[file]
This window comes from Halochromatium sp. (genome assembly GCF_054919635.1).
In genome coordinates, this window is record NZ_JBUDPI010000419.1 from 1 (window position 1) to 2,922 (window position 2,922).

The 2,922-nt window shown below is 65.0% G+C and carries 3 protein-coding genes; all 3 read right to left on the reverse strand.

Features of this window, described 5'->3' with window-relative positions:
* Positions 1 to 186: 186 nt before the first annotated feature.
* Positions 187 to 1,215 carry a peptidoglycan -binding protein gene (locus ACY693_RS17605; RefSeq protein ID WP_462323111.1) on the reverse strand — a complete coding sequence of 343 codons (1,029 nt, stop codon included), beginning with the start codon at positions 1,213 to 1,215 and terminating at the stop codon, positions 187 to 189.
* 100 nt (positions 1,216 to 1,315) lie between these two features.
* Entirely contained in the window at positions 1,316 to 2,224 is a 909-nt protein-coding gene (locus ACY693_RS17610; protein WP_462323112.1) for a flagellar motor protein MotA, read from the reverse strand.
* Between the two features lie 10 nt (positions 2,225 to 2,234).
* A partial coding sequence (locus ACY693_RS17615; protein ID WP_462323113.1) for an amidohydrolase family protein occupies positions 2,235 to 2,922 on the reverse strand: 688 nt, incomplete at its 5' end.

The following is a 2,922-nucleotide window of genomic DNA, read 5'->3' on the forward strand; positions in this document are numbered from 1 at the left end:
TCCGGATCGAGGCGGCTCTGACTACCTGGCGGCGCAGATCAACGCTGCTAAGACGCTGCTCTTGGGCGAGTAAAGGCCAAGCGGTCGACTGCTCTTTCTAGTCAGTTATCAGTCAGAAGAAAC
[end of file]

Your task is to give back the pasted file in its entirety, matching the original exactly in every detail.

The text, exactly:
This window comes from Halochromatium sp. (genome assembly GCF_054919635.1).
In genome coordinates, this window is record NZ_JBUDPI010000419.1 from 1 (window position 1) to 2,922 (window position 2,922).

The 2,922-nt window shown below is 65.0% G+C and carries 3 protein-coding genes; all 3 read right to left on the reverse strand.

Features of this window, described 5'->3' with window-relative positions:
* Positions 1 to 186: 186 nt before the first annotated feature.
* Positions 187 to 1,215 carry a peptidoglycan -binding protein gene (locus ACY693_RS17605; RefSeq protein ID WP_462323111.1) on the reverse strand — a complete coding sequence of 343 codons (1,029 nt, stop codon included), beginning with the start codon at positions 1,213 to 1,215 and terminating at the stop codon, positions 187 to 189.
* 100 nt (positions 1,216 to 1,315) lie between these two features.
* Entirely contained in the window at positions 1,316 to 2,224 is a 909-nt protein-coding gene (locus ACY693_RS17610; protein WP_462323112.1) for a flagellar motor protein MotA, read from the reverse strand.
* Between the two features lie 10 nt (positions 2,225 to 2,234).
* A partial coding sequence (locus ACY693_RS17615; protein ID WP_462323113.1) for an amidohydrolase family protein occupies positions 2,235 to 2,922 on the reverse strand: 688 nt, incomplete at its 5' end.

The following is a 2,922-nucleotide window of genomic DNA, read 5'->3' on the forward strand; positions in this document are numbered from 1 at the left end:
TCCGGATCGAGGCGGCTCTGACTACCTGGCGGCGCAGATCAACGCTGCTAAGACGCTGCTCTTGGGCGAGTAAAGGCCAAGCGGTCGACTGCTCTTTCTAGTCAGTTATCAGTCAGAAGAAAC